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Keeping your computer and data safe 

Any connection in to your computer can be a source of vulnerability: your office or home network, the internet, a USB flash drive or even someone who has just walked into your office.

Assess your risks

Security risks differ according to the user and the context of use. What's the last thing you'd want to see happening to your data? Who are the last people you'd want to see getting their hands on it? Think about how to prevent these fears from being realised. Remember that one piece of information may be vulnerable on many different levels.

Think about:

  • The communication channels you use and how you use them
  • How you store important information
  • The physical location of your computer, your external drive and any printed documents containing sensitive information

For more on assessing your risks see:

Other important things to consider:


A firewall is the first programme on a computer to receive incoming data from the internet. It is also the last programme to handle outgoing information. Like a security guard posted at the door of a building to decide who can enter and who can leave, a firewall receives, inspects and makes decisions about all incoming and outgoing data. Most operating systems have a built-in firewall, which should always be switched on. In addition, many anti-virus programmes also come with a firewall.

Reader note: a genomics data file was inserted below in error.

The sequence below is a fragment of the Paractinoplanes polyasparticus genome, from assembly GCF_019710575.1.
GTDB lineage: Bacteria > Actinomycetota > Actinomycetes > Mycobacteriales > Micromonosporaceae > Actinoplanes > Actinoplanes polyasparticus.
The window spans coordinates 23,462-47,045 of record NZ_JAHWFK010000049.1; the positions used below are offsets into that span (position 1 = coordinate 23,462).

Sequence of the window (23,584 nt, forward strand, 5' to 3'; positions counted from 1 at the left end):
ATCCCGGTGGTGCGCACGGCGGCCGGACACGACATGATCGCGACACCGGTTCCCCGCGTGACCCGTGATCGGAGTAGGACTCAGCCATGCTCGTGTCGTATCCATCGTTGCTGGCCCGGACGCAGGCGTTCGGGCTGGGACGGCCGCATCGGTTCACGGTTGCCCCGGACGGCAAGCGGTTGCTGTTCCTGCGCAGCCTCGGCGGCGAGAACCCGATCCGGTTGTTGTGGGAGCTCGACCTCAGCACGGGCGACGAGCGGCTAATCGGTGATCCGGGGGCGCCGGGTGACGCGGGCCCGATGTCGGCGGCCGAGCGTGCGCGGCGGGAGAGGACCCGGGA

If you have information you want to keep private, you can save documents or files with a password which only you know. There is an option to create a password on your computer system itself to restrict or limit other users of the computer. You can also save your documents with passwords. In Microsoft Office applications click Save As>Tools>General Options, and then a window will pop up where you can type in your password. In Open Office, go to File>Save As, and then tick the 'Password' option.

Physical security still affects your digital security. You might think your anti-virus software is protecting the information on your USB stick, but if you are carrying that USB stick in your pocket and it starts pouring with rain, you would probably be better off with a sealed plastic bag! Even if you encrypt the data on the hard drive of your computer, you won't be able to use it anymore if someone breaks in and steals your computer.

An 'intruder' can gain access to the information on your computer or portable storage devices remotely, by reading or modifying your data over the internet, or physically, if they manage to get access to your hardware. It is best to have several layers of defence, which is why you should also protect the files themselves. That way your sensitive information is likely to remain safe even if your other security efforts prove inadequate.

There are two general approaches to the challenge of securing your data in this way: you can encrypt your files, making them unreadable to anyone but you, or you can hide them in the hope that an intruder will be unable to find your sensitive information.